Reporter: Here on CBS in Los Angeles every week we’re taking a deeper look into the toll that this pandemic is taking on our mental health and how we can manage our new normal. Our healthcare workers are facing trauma no one could ever prepare for—a doctor in New York, for example, who recovered from COVID-19 and then continued to treat other patients even ended up taking her own life. Joining me now to talk about this is Dr. Pamela Wible. She runs a suicide prevention hotline for physicians and is also the author of Physician Suicide Letters—Answered. (free audiobook) Doctor, thank you for the time such a serious and important topic right now.
Dr. Wible: Thank you for having me and thank you for broaching this topic which has been so taboo quite honestly for a long time.
Reporter: Describe what these healthcare workers are going through.
Dr. Wible: There are really two categories of healthcare workers—the people on the frontlines who are absolutely overworked and completely taxed by the level of trauma and then there is another group of healthcare workers who are almost underemployed and feel helpless to contribute and they have a sense of guilt. I think there are stresses on both sides and there’s actually more than one doctor suicide I’m involved with right now related to COVID-19 so I’m very concerned that this could be a bigger issue over time.
Reporter: So lot of the stories are coming in through your hotline. Tell me about that.
Dr. Wible: I’ve been running this hotline for eight years and this is the first time I’ve ever had calls with people where they’re short of breath suffering from COVID-19 so they can’t speak and we have to do suicide helpline calls by text. People have been so distraught, crying so much they can’t even talk on the phone and so I’m having to do back-and-forth emails. I’ve just never seen healthcare workers in the state of despair.
Reporter: Oh my gosh. It’s heartbreaking and I think for all of us we feel helpless. The help you are giving them is just so critical right now. These calls are so different than what obviously you’ve had before this pandemic.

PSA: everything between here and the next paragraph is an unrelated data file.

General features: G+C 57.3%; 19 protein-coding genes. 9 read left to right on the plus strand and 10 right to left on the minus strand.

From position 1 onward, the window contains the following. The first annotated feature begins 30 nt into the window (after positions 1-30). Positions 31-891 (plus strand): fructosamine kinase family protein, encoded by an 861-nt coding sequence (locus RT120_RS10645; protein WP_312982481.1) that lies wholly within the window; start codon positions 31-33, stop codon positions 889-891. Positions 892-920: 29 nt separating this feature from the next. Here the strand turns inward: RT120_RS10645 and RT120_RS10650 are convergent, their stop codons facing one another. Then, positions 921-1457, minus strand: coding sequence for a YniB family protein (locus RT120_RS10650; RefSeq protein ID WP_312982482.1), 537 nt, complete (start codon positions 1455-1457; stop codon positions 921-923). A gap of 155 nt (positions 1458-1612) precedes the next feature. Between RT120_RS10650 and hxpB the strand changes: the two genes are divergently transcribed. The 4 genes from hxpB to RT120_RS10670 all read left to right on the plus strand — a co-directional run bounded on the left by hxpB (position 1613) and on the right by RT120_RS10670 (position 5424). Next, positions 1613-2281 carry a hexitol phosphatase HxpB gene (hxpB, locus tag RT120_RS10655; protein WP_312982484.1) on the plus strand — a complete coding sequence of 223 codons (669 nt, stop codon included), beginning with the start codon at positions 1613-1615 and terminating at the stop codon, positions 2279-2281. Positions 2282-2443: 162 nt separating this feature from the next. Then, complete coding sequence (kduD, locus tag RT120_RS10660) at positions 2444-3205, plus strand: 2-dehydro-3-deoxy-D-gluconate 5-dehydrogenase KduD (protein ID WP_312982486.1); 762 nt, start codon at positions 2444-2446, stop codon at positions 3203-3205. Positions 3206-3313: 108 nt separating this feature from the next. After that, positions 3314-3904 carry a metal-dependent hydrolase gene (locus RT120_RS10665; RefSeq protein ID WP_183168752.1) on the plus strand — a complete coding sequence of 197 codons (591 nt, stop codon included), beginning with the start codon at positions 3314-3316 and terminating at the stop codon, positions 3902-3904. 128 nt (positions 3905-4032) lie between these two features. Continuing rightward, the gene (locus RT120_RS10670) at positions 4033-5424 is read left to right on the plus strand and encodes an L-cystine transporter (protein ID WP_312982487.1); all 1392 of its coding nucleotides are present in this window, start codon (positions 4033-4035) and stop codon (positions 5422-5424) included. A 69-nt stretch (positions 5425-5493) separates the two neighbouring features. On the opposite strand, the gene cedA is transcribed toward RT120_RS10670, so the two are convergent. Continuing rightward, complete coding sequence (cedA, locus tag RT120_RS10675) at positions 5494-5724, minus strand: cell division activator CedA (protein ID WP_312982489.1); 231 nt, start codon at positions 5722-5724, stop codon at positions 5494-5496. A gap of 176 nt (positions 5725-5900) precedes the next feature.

Dr. Wible: There were definitely suicidal physicians before and actually physicians have the highest suicide rate of any profession—so this was the pandemic before the pandemic. The COVID-19 pandemic is opening the Pandora’s box for the world to see really what goes on with the mental health of our healthcare workers.
Reporter: And shining light and maybe all the extra resources that they need and even when this pandemic is over you think the mental toll is going to last obviously much longer.
Dr. Wible: Yes, for months, years. We’re going to really need to buckle down and actually stop the stigma and discrimination within medicine for seeking mental health care. A lot of physicians don’t seek care because they are stigmatized and could lose their license or have license repercussions if they even admit they have depression or suicidal thoughts.
Reporter: I mentioned feeling helpless. I’m not a therapist but what what can people do then to help our healthcare workers? What can we do?
Dr. Wible: I think just for the average patient it would be so great if people can just be appreciative. A thank you card from a patient has actually prevented physician suicides so if you can just be thankful and not write online negative reviews when somebody is running late. They may have just had a death in the next room. Compassion from all sides is really needed right now.
Reporter: No doubt, and your hotline how is it different than ones not set up for healthcare workers?
Dr. Wible: Healthcare workers (especially physicians) feel nervous calling a generic 1-800 suicide helpline. In part they might be talking to their friend’s college-age daughter, you know, they don’t want to be reported to the medical board. They also know that people who are non-physicians don’t really understand the life of a physician. They don’t want to try to explain what internship and residency is to somebody who has never been through this. We need each other actually. Physicians need to hear from other physicians who have survived suicidal thinking—like myself, which is why I feel so well-equipped to help others.
Reporter: Wow. Absolutely. This is so good to get out there. Dr. Wible, thank you so much for what you’re doing and for your time and we appreciate all the healthcare workers so much.
Dr. Wible: Thank you so much for covering this. Really appreciate it.
Reporter: Stay safe, stay healthy, please. We have some information we want to share because there is help and support available.